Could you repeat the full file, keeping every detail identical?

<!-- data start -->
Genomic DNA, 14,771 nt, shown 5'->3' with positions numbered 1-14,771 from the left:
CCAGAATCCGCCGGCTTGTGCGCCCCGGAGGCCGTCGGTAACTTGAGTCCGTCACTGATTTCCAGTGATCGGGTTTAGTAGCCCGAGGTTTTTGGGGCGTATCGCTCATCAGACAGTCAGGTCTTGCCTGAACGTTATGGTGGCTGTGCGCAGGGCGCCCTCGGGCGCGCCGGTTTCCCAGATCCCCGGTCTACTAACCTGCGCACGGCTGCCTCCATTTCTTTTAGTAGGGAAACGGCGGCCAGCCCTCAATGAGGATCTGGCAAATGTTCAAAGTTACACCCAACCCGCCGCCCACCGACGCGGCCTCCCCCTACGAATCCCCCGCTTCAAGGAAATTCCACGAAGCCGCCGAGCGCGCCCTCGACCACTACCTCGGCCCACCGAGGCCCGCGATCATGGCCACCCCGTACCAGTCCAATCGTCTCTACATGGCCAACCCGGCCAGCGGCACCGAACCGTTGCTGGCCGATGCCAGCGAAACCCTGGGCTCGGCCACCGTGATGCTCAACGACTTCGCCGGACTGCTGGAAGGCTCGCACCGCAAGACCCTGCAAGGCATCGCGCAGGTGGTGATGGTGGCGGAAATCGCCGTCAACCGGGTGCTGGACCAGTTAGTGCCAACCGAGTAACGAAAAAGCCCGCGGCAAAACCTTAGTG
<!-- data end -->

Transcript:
Genomic DNA, 14,771 nt, shown 5'->3' with positions numbered 1-14,771 from the left:
CCAGAATCCGCCGGCTTGTGCGCCCCGGAGGCCGTCGGTAACTTGAGTCCGTCACTGATTTCCAGTGATCGGGTTTAGTAGCCCGAGGTTTTTGGGGCGTATCGCTCATCAGACAGTCAGGTCTTGCCTGAACGTTATGGTGGCTGTGCGCAGGGCGCCCTCGGGCGCGCCGGTTTCCCAGATCCCCGGTCTACTAACCTGCGCACGGCTGCCTCCATTTCTTTTAGTAGGGAAACGGCGGCCAGCCCTCAATGAGGATCTGGCAAATGTTCAAAGTTACACCCAACCCGCCGCCCACCGACGCGGCCTCCCCCTACGAATCCCCCGCTTCAAGGAAATTCCACGAAGCCGCCGAGCGCGCCCTCGACCACTACCTCGGCCCACCGAGGCCCGCGATCATGGCCACCCCGTACCAGTCCAATCGTCTCTACATGGCCAACCCGGCCAGCGGCACCGAACCGTTGCTGGCCGATGCCAGCGAAACCCTGGGCTCGGCCACCGTGATGCTCAACGACTTCGCCGGACTGCTGGAAGGCTCGCACCGCAAGACCCTGCAAGGCATCGCGCAGGTGGTGATGGTGGCGGAAATCGCCGTCAACCGGGTGCTGGACCAGTTAGTGCCAACCGAGTAACGAAAAAGCCCGCGGCAAAACCTTAGTG